No one said to stock up on toilet paper, but fear can lead people to act on instinct. Now, some stores are limiting how many packs a person can buy, and consumers are roaming the aisles for the last roll before a restock. One Forbes’ contributor’s cheeky suggestion? Shower toilets. With their bidet-and-toilet combination, shower toilets allow consumers to nix the toilet paper and activate the cleanser instead. And the fun doesn’t stop at hygiene: Many models include heated seats, warm-air dryers, and night lights for those precarious trips in the dark. Going out and buying an expensive unit to avoid running out of toilet paper may be extreme, but smart shower toilets have been recently gaining traction in the U.S. as they are beneficial for aging homeowners and intriguing to those who are into tech. Find out if a shower toilet would be right for your next project.
Shower-toilets, which combine the bidet and toilet into one consolidated product, were first available in Japan. The Washlet, an electric toilet seat with an integrated bidet that has rear cleansing, a dryer and a heated seat, was first presented by Toto in Japan in 1980. For Japanese and Europeans, shower-toilets and bidets have long been a mainstay in their cultural ideals surrounding hygiene and bathroom habits. Toto brought these shower-toilets to the United States in 1990.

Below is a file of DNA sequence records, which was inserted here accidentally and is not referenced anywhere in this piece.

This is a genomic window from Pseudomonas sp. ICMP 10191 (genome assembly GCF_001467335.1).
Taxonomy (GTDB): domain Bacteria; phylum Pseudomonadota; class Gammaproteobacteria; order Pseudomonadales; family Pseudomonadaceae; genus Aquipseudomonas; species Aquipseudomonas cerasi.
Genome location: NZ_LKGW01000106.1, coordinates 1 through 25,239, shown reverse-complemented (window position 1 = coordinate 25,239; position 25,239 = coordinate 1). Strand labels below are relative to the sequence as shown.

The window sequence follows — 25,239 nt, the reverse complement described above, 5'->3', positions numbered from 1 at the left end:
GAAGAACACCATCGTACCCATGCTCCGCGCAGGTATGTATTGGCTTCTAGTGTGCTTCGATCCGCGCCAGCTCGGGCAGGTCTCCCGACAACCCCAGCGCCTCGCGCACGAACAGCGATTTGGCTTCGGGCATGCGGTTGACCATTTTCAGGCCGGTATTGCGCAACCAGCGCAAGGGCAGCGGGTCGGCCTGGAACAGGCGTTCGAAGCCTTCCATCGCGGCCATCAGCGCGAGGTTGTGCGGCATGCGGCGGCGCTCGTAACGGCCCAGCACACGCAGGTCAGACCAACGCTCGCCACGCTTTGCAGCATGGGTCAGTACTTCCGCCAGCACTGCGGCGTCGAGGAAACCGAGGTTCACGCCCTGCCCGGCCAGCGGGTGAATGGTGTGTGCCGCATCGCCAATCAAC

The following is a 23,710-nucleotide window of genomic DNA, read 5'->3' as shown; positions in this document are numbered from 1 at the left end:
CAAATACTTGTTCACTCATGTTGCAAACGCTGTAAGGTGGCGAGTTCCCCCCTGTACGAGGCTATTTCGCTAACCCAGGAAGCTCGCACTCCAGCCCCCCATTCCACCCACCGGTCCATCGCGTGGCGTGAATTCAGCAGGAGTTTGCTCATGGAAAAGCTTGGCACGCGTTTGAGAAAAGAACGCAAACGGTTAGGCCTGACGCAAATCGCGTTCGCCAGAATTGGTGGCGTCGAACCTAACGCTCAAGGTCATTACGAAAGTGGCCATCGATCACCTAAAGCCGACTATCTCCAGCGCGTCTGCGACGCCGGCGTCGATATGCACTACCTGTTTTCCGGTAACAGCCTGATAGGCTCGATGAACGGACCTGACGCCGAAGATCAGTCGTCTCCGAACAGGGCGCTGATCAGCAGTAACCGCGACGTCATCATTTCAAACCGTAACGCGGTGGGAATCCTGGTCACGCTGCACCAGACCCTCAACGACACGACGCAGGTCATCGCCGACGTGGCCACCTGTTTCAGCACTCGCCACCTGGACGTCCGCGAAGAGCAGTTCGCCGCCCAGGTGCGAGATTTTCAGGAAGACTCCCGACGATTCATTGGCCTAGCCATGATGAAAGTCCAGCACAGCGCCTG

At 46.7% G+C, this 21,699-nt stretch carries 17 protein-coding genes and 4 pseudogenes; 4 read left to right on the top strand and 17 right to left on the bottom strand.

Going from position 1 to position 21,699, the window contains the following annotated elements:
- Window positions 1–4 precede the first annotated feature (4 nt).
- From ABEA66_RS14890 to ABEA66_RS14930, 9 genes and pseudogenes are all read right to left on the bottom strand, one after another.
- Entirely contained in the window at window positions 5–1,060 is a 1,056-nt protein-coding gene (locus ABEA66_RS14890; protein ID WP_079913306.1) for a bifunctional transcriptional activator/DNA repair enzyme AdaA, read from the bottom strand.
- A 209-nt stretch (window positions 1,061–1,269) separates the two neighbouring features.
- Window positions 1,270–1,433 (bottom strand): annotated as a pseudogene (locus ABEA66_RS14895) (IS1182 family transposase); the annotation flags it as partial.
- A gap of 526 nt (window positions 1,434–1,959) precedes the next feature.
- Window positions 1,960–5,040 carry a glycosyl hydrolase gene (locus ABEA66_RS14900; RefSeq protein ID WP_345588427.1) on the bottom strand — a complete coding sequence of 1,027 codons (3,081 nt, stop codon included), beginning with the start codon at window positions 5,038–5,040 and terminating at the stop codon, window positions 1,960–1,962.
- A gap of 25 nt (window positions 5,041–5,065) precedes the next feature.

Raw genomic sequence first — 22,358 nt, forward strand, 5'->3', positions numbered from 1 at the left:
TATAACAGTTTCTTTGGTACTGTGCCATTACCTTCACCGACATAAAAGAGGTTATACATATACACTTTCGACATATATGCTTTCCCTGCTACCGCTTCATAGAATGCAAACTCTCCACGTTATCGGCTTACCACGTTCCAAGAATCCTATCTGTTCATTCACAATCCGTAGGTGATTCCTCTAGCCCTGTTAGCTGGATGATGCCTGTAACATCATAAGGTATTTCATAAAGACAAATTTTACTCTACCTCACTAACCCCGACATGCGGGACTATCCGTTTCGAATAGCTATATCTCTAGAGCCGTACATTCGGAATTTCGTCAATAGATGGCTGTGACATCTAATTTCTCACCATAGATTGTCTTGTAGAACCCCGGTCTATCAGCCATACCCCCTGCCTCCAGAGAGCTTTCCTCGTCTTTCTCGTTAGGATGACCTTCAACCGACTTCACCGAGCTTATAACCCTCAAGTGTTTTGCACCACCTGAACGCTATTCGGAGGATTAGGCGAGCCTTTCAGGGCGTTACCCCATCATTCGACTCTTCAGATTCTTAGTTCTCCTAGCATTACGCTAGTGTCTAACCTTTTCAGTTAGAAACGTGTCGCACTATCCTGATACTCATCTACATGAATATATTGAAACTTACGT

In more recent years other manufacturers have added shower-toilets to their bathroom lines. All of these units are quite attractive: some of the units are wall hanging, while others are just slim line and unobtrusive.
In North America, the United States, in particular, shower-toilets are gaining traction in luxury bathrooms, with several leading manufacturers currently offering them. And while people are becoming more aware of them, this is still a relatively new product—it is takes time for consumers to adapt to a completely different hygiene product, which calls for habit changes. These shower-toilets afford a superior hygienic design and the most natural form of hygiene.